Stream: wg-async-foundations

Topic: Async "block"?


nagisa (Jul 10 2019 at 16:59, on Zulip):

Is the async block really a thing? What’s the motivation for it to not share syntax with closures?

nagisa (Jul 10 2019 at 17:01, on Zulip):

The RFC suggests that my initial assumption about what async blocks are was correct. I guess we Ruby now.

Florian Gilcher (Jul 10 2019 at 17:08, on Zulip):

I'm fine with "Ruby"ing, even if I don't know what the term means?

centril (Jul 10 2019 at 17:09, on Zulip):

Ostensibly it means "Taking inspiration from Ruby's design"?

centril (Jul 10 2019 at 17:12, on Zulip):

What’s the motivation for it to not share syntax with closures?

@nagisa there's a semantic difference here; async { ... } makes an impl Future whereas async || .. makes a closure that makes an impl Future

centril (Jul 10 2019 at 17:13, on Zulip):

Tho async closures may be the redundant thing

nagisa (Jul 10 2019 at 17:13, on Zulip):

I was refering to ruby’s syntax being full of magic, often unnecessary magic, and thus being less easy to deal with.

nagisa (Jul 10 2019 at 17:15, on Zulip):

What’s the motivation for it to not share syntax with closures?

nagisa there's a semantic difference here; async { ... } makes an impl Future whereas async || .. makes a closure that makes an impl Future

Hmm, okay. Still feels weird. In my head async {} eventually becomes just the body of Future::poll after some generator-like transformations and whatnot. Or something similar.

nagisa (Jul 10 2019 at 17:15, on Zulip):

It is still semantically a function.

centril (Jul 10 2019 at 17:30, on Zulip):

Yes sure, that much is true, tho there's one less level of indirection.

@nagisa I prefer to think in more monadic terms; impl Future<...> being a container with a value inside

centril (Jul 10 2019 at 17:30, on Zulip):

so "it's still semantically a function" is taking a more "low level" perspective

nikomatsakis (Jul 10 2019 at 18:13, on Zulip):

Hmm, I too find async block fairly natural -- an "async thing" is something that, when you interact with it "normally", you get back a future to the result instead of the original.

So an async fn is a function that, when called, gives you a future (instead of the result).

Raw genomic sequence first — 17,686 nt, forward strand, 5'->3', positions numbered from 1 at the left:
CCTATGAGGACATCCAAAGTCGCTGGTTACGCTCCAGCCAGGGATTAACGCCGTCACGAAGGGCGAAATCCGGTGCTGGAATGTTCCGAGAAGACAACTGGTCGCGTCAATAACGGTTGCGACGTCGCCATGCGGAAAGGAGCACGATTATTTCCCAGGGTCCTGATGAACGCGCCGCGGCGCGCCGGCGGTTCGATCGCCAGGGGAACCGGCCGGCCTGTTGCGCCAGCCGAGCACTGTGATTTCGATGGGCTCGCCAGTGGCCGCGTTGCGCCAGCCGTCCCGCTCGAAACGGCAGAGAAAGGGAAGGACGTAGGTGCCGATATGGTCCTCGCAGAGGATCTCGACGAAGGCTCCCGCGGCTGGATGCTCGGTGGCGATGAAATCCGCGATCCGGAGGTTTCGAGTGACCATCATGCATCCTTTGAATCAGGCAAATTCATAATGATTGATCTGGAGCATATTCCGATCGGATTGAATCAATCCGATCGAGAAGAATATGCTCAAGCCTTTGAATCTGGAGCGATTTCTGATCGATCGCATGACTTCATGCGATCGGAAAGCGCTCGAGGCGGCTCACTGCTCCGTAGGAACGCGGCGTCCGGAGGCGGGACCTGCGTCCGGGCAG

Similarly an async { .. } is a block that, when executed, gives you a future (instead of the result).

An async closure async || then is a closure that, when called, gives you a future (instead of the result).

Similarly async fn foo() and fn foo() { async { } } are basically equivalent, as is async || { ... } and || async ... }.

nagisa (Jul 10 2019 at 18:37, on Zulip):

@nikomatsakis but it acts nothing like a block – or rather scope – that we have currently. That’s where most of my "ewww" reaction is coming from.

nikomatsakis (Jul 10 2019 at 18:38, on Zulip):

how so?

nikomatsakis (Jul 10 2019 at 18:38, on Zulip):

it produces a value which, when awaited, executes

nagisa (Jul 10 2019 at 18:38, on Zulip):

I find the limitations around control flow inside async {} unnatural, for one.

nagisa (Jul 10 2019 at 18:39, on Zulip):

async {} looks and feels like it ought to behave like the usual scope, but I now know that it is not the case.

nagisa (Jul 10 2019 at 18:40, on Zulip):

(I do understand where those limitations are coming from, what I disagree with is the syntactic representation of whatever produces this impl Future).

nagisa (Jul 10 2019 at 18:41, on Zulip):

Perhaps it is easiest to compare it with unsafe {} vs {} – both still act like your plain scopes. Hope that makes sense.

nagisa (Jul 10 2019 at 18:41, on Zulip):

(I do also understand that there is nothing I can change here at this point, since the RFC got accepted a long time ago and its my own fault I didn’t follow it)

Last update: Nov 18 2019 at 02:10UTC